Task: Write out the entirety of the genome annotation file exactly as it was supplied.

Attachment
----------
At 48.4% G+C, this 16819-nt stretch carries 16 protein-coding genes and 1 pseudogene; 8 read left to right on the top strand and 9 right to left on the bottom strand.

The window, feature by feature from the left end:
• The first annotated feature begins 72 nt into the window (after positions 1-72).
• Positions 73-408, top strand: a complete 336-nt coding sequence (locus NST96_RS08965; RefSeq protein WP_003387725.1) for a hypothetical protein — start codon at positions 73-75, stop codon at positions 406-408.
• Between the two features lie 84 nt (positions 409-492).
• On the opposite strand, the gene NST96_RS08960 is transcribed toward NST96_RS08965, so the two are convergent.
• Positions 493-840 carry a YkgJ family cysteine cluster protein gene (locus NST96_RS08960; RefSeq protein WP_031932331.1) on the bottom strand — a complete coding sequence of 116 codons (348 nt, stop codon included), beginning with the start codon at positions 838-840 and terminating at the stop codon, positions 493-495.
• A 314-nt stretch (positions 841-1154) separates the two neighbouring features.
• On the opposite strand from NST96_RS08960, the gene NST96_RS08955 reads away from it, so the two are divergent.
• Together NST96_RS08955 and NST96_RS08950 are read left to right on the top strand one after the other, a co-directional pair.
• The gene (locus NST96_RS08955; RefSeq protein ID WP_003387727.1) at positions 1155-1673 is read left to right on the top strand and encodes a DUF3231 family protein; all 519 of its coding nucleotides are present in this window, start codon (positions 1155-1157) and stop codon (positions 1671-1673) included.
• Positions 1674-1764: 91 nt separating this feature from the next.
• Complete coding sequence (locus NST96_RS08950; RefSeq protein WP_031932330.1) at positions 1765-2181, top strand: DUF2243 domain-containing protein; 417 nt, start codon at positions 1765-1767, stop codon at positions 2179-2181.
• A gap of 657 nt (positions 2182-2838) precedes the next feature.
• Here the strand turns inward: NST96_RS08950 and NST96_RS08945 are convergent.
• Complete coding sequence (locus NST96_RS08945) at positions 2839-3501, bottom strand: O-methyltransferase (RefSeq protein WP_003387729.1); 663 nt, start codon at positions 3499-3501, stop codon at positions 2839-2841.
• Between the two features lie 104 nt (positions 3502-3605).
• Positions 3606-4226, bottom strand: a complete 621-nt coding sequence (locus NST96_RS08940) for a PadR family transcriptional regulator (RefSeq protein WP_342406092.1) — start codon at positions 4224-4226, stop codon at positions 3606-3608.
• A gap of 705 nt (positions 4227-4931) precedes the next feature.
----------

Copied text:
At 48.4% G+C, this 16819-nt stretch carries 16 protein-coding genes and 1 pseudogene; 8 read left to right on the top strand and 9 right to left on the bottom strand.

The window, feature by feature from the left end:
• The first annotated feature begins 72 nt into the window (after positions 1-72).
• Positions 73-408, top strand: a complete 336-nt coding sequence (locus NST96_RS08965; RefSeq protein WP_003387725.1) for a hypothetical protein — start codon at positions 73-75, stop codon at positions 406-408.
• Between the two features lie 84 nt (positions 409-492).
• On the opposite strand, the gene NST96_RS08960 is transcribed toward NST96_RS08965, so the two are convergent.
• Positions 493-840 carry a YkgJ family cysteine cluster protein gene (locus NST96_RS08960; RefSeq protein WP_031932331.1) on the bottom strand — a complete coding sequence of 116 codons (348 nt, stop codon included), beginning with the start codon at positions 838-840 and terminating at the stop codon, positions 493-495.
• A 314-nt stretch (positions 841-1154) separates the two neighbouring features.
• On the opposite strand from NST96_RS08960, the gene NST96_RS08955 reads away from it, so the two are divergent.
• Together NST96_RS08955 and NST96_RS08950 are read left to right on the top strand one after the other, a co-directional pair.
• The gene (locus NST96_RS08955; RefSeq protein ID WP_003387727.1) at positions 1155-1673 is read left to right on the top strand and encodes a DUF3231 family protein; all 519 of its coding nucleotides are present in this window, start codon (positions 1155-1157) and stop codon (positions 1671-1673) included.
• Positions 1674-1764: 91 nt separating this feature from the next.
• Complete coding sequence (locus NST96_RS08950; RefSeq protein WP_031932330.1) at positions 1765-2181, top strand: DUF2243 domain-containing protein; 417 nt, start codon at positions 1765-1767, stop codon at positions 2179-2181.
• A gap of 657 nt (positions 2182-2838) precedes the next feature.
• Here the strand turns inward: NST96_RS08950 and NST96_RS08945 are convergent.
• Complete coding sequence (locus NST96_RS08945) at positions 2839-3501, bottom strand: O-methyltransferase (RefSeq protein WP_003387729.1); 663 nt, start codon at positions 3499-3501, stop codon at positions 2839-2841.
• Between the two features lie 104 nt (positions 3502-3605).
• Positions 3606-4226, bottom strand: a complete 621-nt coding sequence (locus NST96_RS08940) for a PadR family transcriptional regulator (RefSeq protein WP_342406092.1) — start codon at positions 4224-4226, stop codon at positions 3606-3608.
• A gap of 705 nt (positions 4227-4931) precedes the next feature.